Georgia kicks off early voting for Senate seat race
ERIC DEGGANS, HOST:
Tis the season to be voting - well, at least in Georgia yet again. For the second time in as many years, voters there will decide who will represent them in the U.S. Senate in a December runoff. Incumbent Senator Raphael Warnock, a Democrat, faces Republican Herschel Walker. Georgia Public Broadcasting's Stephen Fowler joins me now to explain the state of the race.
Now, Stephen, it seems like we've seen this movie before - a closely divided battleground Senate contest heading into overtime in Georgia, lots of cash and attention focused on the candidates. Is this going to be a repeat of the runoff we saw after the 2020 presidential election?
STEPHEN FOWLER, BYLINE: Well, Eric, think of it more like a reboot than a rerun. Yes, it's another Senate race decided in a runoff after no candidate got above the 50% mark in the general, and, yes, Georgians have been bombarded with mailers and TV ads and doorknockers urging them to get out to vote. But there have been some important changes since January 2021. The main tweak that's relevant changes the length of a runoff. Before, it was a nine-week runoff period, with three weeks of mandatory early voting. Now it's just four weeks after the general election. That's a much narrower window for all parties involved.
Consider this - campaigns don't have as much time to get out the vote. Elections officials have less time to prepare for the vote, and voters have a drastically shorter timeline to show up and vote before the December 6 Election Day. And mandatory statewide early voting only runs this Monday through Friday, though some counties have been able to open up in the last few days to serve voters.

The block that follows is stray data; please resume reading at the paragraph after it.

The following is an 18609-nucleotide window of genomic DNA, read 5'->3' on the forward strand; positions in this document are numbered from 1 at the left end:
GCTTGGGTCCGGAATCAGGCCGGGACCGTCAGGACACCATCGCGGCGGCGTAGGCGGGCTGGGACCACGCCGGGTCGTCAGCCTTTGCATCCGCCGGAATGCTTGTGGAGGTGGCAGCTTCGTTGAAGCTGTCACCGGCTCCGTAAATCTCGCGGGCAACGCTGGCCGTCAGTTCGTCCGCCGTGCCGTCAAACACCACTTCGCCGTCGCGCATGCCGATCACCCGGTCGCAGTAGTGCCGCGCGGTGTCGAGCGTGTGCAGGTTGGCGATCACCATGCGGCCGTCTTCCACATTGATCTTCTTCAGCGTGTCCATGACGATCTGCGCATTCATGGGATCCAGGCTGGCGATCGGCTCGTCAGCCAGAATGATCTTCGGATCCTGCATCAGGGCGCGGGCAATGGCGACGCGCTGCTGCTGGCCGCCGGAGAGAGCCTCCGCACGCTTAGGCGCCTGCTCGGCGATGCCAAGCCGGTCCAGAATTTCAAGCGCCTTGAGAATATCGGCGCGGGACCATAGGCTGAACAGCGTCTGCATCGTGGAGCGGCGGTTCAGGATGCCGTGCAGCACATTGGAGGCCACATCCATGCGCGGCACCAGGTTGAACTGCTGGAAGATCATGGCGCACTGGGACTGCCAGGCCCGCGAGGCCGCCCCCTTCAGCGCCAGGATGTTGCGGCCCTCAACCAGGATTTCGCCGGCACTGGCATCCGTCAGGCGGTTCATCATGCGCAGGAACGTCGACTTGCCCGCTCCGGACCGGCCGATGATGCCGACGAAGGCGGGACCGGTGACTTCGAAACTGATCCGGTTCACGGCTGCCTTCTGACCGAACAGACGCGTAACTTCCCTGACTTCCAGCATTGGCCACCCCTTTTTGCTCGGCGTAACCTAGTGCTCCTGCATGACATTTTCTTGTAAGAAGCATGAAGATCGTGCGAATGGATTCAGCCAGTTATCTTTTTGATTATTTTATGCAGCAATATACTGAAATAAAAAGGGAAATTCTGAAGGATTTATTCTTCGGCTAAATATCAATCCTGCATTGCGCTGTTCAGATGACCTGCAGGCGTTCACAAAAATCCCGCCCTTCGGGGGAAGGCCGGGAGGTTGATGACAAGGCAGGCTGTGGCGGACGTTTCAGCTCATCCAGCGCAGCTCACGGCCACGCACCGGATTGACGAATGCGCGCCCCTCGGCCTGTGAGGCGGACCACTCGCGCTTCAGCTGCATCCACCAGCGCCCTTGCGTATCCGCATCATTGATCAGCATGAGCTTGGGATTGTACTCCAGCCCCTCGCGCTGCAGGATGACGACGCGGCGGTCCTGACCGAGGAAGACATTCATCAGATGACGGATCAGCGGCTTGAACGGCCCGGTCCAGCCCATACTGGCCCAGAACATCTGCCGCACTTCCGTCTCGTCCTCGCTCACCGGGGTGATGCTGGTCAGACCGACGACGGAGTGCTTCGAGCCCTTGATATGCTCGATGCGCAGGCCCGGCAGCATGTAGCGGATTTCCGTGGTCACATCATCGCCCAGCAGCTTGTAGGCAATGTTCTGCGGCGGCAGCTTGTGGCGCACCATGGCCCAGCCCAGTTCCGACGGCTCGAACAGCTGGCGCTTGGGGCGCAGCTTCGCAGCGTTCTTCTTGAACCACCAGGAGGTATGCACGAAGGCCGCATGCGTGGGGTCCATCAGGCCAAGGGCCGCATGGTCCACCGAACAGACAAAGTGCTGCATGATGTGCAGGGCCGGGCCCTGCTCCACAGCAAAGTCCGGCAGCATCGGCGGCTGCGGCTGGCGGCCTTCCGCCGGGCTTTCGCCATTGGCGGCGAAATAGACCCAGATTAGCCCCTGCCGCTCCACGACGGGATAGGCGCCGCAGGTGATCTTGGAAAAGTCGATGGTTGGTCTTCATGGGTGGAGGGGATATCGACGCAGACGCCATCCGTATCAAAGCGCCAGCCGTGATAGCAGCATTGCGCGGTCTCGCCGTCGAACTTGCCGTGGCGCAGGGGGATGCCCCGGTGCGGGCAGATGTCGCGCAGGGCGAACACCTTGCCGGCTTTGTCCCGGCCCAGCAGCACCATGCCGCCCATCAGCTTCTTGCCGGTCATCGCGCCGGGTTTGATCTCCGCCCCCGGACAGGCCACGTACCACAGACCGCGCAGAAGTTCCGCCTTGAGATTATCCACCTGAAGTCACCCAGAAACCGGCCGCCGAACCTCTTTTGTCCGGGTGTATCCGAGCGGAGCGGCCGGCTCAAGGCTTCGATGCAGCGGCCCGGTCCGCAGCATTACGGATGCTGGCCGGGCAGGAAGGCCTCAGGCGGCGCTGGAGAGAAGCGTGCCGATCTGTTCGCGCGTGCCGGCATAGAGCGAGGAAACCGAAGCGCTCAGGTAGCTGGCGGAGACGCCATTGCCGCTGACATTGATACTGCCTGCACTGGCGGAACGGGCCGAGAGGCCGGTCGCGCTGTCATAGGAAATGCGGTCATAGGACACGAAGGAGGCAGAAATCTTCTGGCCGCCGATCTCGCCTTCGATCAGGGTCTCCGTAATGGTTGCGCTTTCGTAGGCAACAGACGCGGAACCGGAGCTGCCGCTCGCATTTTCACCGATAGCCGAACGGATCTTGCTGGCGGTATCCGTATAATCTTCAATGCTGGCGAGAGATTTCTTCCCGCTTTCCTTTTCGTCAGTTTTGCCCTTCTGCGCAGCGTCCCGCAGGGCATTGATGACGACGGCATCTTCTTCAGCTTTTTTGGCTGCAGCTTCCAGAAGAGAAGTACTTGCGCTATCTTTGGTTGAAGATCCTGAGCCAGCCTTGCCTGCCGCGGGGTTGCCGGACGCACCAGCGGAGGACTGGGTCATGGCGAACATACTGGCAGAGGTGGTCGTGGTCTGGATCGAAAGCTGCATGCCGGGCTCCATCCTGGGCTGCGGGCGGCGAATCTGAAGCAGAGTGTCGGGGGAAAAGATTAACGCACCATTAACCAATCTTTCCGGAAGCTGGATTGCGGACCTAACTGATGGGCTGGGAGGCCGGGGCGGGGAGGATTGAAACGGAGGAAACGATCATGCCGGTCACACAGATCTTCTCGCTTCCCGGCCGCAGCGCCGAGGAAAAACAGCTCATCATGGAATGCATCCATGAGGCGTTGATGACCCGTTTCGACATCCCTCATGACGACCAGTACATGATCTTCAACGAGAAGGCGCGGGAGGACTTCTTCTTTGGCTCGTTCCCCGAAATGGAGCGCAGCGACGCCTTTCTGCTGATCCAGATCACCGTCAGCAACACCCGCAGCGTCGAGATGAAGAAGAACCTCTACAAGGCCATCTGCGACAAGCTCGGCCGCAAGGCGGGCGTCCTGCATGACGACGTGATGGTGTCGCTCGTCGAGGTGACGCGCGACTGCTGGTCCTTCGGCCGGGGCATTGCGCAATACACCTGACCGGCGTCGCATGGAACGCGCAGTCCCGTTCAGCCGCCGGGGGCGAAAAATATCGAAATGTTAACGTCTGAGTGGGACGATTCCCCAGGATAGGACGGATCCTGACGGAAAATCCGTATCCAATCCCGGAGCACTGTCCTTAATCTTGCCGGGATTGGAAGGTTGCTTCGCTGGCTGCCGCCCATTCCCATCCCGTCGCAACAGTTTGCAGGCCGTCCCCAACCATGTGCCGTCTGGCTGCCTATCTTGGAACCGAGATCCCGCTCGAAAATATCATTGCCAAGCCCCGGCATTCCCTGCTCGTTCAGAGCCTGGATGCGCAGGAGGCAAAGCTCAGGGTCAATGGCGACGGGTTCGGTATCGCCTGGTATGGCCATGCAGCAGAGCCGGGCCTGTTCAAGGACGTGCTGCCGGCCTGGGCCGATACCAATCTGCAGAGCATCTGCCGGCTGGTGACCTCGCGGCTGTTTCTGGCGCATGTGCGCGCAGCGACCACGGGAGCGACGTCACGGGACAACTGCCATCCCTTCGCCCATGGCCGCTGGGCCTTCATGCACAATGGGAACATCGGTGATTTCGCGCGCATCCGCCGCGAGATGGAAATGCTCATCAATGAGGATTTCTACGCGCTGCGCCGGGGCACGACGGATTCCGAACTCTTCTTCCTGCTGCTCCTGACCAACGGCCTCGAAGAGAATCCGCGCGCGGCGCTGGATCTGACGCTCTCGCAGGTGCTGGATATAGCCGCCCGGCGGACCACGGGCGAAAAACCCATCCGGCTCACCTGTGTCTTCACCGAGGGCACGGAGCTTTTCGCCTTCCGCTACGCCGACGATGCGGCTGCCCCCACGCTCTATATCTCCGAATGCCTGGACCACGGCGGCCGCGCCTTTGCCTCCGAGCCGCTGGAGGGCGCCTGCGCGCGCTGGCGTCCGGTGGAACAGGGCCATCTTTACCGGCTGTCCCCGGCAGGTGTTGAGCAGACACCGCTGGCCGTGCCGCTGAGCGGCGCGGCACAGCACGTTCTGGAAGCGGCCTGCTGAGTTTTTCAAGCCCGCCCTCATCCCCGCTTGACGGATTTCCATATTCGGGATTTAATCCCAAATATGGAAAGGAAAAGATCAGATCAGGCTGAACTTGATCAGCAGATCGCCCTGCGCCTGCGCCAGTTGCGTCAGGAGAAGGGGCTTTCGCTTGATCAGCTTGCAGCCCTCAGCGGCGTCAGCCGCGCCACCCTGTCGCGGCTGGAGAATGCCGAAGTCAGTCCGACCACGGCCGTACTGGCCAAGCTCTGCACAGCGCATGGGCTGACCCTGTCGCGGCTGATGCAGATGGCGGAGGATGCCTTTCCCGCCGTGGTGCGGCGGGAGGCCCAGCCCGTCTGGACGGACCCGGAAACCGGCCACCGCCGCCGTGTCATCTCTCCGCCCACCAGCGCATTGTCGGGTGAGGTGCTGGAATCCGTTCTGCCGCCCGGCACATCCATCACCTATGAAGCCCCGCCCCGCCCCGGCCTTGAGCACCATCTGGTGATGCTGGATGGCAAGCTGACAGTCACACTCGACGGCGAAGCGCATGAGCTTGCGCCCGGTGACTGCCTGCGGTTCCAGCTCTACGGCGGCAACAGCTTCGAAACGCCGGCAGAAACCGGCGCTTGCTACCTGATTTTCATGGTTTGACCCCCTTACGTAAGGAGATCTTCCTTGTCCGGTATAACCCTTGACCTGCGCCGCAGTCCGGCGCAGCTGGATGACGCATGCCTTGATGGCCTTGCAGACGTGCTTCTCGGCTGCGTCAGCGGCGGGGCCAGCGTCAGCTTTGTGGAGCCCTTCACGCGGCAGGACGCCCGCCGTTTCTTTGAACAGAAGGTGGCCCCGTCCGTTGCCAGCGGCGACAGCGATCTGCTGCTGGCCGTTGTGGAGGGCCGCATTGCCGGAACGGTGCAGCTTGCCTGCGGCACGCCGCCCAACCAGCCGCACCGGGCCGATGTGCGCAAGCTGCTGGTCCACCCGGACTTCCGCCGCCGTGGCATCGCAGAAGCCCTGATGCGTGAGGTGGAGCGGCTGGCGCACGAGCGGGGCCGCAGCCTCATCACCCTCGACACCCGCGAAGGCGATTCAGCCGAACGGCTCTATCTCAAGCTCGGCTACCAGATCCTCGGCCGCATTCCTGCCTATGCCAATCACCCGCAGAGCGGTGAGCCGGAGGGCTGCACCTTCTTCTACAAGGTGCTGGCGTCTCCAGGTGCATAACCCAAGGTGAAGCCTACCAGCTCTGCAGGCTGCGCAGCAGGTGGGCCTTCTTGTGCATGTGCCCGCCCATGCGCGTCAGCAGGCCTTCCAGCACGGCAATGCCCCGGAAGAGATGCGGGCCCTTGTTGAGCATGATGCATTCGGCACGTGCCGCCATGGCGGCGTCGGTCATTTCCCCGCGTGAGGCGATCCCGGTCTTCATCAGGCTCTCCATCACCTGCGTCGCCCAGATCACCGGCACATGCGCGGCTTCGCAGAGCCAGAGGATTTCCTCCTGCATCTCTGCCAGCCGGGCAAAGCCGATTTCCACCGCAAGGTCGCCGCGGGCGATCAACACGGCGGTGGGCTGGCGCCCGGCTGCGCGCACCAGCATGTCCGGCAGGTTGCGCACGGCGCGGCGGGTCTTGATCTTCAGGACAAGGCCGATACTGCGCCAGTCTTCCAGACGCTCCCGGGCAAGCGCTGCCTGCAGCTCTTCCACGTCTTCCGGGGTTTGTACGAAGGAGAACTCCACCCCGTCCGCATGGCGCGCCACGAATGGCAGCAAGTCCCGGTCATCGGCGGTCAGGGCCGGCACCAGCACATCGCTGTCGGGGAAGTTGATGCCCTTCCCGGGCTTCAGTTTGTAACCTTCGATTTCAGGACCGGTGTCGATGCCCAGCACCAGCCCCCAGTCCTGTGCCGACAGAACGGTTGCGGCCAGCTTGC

DEGGANS: Now, I'm wondering about voter enthusiasm. The Democrats have already clinched control of the Senate. Has there been any sign that voters feel less motivated after Thanksgiving?
FOWLER: Well, there certainly is a sense of election fatigue in Georgia after a seemingly never-ending series of high-stakes elections, but motivation hasn't flagged. Democrats already have control of the chamber, but that 51st seat would end power-sharing on committees, weaken the influence of two Democrats that sometimes held up Democratic priorities and be a firewall for the 2024 Senate races on the ballot. And Republicans see the seat as a necessary pick-up to keep those divided committees. That, plus their narrow majority in the U.S. House, means they could have more control over the direction of Congress the next two years. Now, Eric, Democrats are also making this less about the next two years and more about six years and who's best to represent Georgia that time instead of the national implications.
DEGGANS: Well, we're seeing reports of long lines in some counties yesterday, after a lawsuit allowed Saturday voting. I'm wondering, is this a sign of voter enthusiasm, or are we seeing problems with conducting this election?
FOWLER: Well, as a reminder, optional Saturday voting was a relative last-minute addition after the state says it wasn't allowed and Democrats sued. So some counties didn't offer it because of staffing, and some offered fewer sites than they will later this week. There were long lines and frustrations in some places, but that's more a sign of enthusiasm than issues. Think of it like a theme park opening at Disney World. A ride, or polling site in this case, can only handle so many people per hour. So if there's a lot of people that line up before things open up or all at the same time, it creates this long line that takes a while to get through.
All told, nearly 70,000 people showed up on Saturday, and several counties are open today, too. So that's more people that are voting now, as opposed to on Election Day. And I know I sound like a broken record here, but even with all of this voting now, it really is going to come down to who ultimately shows up by the time polls close December 6 to see who's victorious.
DEGGANS: Well, that's Georgia Public Broadcasting's Stephen Fowler. Stephen, thank you.
FOWLER: Thank you. Transcript provided by NPR, Copyright NPR.